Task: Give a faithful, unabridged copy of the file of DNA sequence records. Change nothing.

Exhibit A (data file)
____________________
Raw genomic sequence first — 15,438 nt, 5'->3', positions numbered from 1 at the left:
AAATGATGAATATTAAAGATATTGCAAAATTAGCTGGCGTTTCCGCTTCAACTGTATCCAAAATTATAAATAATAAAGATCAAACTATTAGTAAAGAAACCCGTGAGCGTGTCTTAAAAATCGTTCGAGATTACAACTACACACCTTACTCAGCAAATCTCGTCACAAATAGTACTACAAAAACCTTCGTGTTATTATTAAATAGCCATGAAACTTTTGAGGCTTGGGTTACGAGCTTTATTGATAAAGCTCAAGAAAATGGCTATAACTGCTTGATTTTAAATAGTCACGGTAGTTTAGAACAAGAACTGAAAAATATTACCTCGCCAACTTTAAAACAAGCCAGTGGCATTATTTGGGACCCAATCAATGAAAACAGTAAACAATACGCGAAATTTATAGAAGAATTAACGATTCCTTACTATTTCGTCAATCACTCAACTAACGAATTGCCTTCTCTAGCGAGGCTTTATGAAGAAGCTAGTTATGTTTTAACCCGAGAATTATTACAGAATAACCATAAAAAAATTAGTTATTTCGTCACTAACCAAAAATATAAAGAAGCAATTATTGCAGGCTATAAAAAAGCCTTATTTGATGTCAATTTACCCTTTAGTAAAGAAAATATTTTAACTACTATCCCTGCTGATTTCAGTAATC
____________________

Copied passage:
Raw genomic sequence first — 15,438 nt, 5'->3', positions numbered from 1 at the left:
AAATGATGAATATTAAAGATATTGCAAAATTAGCTGGCGTTTCCGCTTCAACTGTATCCAAAATTATAAATAATAAAGATCAAACTATTAGTAAAGAAACCCGTGAGCGTGTCTTAAAAATCGTTCGAGATTACAACTACACACCTTACTCAGCAAATCTCGTCACAAATAGTACTACAAAAACCTTCGTGTTATTATTAAATAGCCATGAAACTTTTGAGGCTTGGGTTACGAGCTTTATTGATAAAGCTCAAGAAAATGGCTATAACTGCTTGATTTTAAATAGTCACGGTAGTTTAGAACAAGAACTGAAAAATATTACCTCGCCAACTTTAAAACAAGCCAGTGGCATTATTTGGGACCCAATCAATGAAAACAGTAAACAATACGCGAAATTTATAGAAGAATTAACGATTCCTTACTATTTCGTCAATCACTCAACTAACGAATTGCCTTCTCTAGCGAGGCTTTATGAAGAAGCTAGTTATGTTTTAACCCGAGAATTATTACAGAATAACCATAAAAAAATTAGTTATTTCGTCACTAACCAAAAATATAAAGAAGCAATTATTGCAGGCTATAAAAAAGCCTTATTTGATGTCAATTTACCCTTTAGTAAAGAAAATATTTTAACTACTATCCCTGCTGATTTCAGTAATC